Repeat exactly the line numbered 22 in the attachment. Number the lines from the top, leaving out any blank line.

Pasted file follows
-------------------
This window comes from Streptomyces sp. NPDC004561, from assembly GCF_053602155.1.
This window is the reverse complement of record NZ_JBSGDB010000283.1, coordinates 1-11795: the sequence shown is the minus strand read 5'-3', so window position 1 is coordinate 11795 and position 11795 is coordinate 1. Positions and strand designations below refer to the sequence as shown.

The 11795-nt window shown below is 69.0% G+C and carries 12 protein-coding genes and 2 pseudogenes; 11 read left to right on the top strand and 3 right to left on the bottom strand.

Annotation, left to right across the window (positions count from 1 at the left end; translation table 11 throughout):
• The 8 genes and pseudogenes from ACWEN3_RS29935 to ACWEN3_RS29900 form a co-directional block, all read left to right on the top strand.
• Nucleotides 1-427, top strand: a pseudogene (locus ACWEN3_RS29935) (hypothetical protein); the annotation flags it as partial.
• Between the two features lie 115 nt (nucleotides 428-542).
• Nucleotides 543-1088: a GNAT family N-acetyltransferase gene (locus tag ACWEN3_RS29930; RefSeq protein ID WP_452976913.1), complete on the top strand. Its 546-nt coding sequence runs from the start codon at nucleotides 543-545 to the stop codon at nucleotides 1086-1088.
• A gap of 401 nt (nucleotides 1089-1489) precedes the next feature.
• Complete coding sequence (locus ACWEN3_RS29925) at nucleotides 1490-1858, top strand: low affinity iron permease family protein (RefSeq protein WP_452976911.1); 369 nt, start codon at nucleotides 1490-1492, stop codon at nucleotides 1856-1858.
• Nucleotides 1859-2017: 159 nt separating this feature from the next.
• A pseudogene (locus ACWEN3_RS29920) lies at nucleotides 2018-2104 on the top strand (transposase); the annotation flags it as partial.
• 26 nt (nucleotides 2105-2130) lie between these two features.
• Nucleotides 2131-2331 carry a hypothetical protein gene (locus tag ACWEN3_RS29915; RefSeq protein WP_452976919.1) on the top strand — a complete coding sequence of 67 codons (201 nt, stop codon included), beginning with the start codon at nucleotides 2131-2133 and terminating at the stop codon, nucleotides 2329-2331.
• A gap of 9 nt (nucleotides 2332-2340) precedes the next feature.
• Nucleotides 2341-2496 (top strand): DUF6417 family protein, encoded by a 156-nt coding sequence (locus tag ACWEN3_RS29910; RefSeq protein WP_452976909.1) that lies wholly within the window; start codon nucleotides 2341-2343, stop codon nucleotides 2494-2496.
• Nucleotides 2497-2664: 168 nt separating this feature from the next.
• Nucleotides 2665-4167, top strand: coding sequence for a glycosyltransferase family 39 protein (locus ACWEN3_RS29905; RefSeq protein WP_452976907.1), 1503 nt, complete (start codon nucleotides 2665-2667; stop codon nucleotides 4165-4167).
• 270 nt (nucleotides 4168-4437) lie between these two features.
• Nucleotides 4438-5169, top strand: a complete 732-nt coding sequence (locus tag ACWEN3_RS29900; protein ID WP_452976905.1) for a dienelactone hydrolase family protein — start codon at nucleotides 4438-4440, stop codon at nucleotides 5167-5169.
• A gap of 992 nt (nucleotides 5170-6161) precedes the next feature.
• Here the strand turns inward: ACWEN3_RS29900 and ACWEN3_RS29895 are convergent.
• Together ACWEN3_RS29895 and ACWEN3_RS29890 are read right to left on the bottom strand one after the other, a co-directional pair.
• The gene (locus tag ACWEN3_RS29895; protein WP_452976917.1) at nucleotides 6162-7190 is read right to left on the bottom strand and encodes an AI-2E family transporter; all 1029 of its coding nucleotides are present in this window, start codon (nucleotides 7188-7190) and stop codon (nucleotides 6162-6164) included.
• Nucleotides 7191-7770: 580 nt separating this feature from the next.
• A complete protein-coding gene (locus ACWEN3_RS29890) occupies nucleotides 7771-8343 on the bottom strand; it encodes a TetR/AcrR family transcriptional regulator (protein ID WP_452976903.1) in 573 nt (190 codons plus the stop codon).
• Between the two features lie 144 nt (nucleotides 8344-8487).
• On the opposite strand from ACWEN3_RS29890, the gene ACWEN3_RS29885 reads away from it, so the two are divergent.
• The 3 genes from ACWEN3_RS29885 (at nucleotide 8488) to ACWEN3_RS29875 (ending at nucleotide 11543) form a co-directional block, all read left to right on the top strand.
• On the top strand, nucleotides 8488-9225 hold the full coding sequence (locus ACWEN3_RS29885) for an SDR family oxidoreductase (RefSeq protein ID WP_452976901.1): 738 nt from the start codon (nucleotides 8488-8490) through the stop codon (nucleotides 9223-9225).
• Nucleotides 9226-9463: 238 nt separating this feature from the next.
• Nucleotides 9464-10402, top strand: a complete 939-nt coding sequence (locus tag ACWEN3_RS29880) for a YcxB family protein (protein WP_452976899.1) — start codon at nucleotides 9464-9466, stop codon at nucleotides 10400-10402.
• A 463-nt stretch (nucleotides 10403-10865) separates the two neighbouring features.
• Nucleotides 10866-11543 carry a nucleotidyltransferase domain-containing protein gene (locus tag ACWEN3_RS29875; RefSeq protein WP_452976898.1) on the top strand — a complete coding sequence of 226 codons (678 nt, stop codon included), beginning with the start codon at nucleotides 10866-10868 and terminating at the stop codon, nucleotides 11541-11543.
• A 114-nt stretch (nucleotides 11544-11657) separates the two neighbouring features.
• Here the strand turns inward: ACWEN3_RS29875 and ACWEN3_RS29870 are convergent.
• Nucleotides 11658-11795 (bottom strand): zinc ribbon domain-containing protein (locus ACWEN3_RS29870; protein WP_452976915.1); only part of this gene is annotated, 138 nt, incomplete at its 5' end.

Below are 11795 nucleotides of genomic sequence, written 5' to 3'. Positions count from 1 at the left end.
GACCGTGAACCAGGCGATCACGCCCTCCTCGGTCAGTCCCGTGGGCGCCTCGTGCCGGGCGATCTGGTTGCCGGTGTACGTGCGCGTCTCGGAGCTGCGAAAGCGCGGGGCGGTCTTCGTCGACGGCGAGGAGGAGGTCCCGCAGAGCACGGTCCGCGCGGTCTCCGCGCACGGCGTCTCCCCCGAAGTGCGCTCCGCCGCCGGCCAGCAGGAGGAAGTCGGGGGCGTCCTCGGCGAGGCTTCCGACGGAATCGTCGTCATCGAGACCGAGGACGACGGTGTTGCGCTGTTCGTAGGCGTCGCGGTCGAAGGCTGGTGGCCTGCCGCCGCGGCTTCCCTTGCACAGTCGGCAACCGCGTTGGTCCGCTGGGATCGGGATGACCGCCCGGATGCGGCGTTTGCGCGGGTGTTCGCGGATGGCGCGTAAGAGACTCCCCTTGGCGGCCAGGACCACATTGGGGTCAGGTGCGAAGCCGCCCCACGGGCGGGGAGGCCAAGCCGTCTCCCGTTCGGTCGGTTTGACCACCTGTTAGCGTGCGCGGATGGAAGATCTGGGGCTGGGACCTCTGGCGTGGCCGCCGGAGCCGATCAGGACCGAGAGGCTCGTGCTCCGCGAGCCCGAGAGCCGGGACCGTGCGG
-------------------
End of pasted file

• Here the strand turns inward: ACWEN3_RS29900 and ACWEN3_RS29895 are convergent.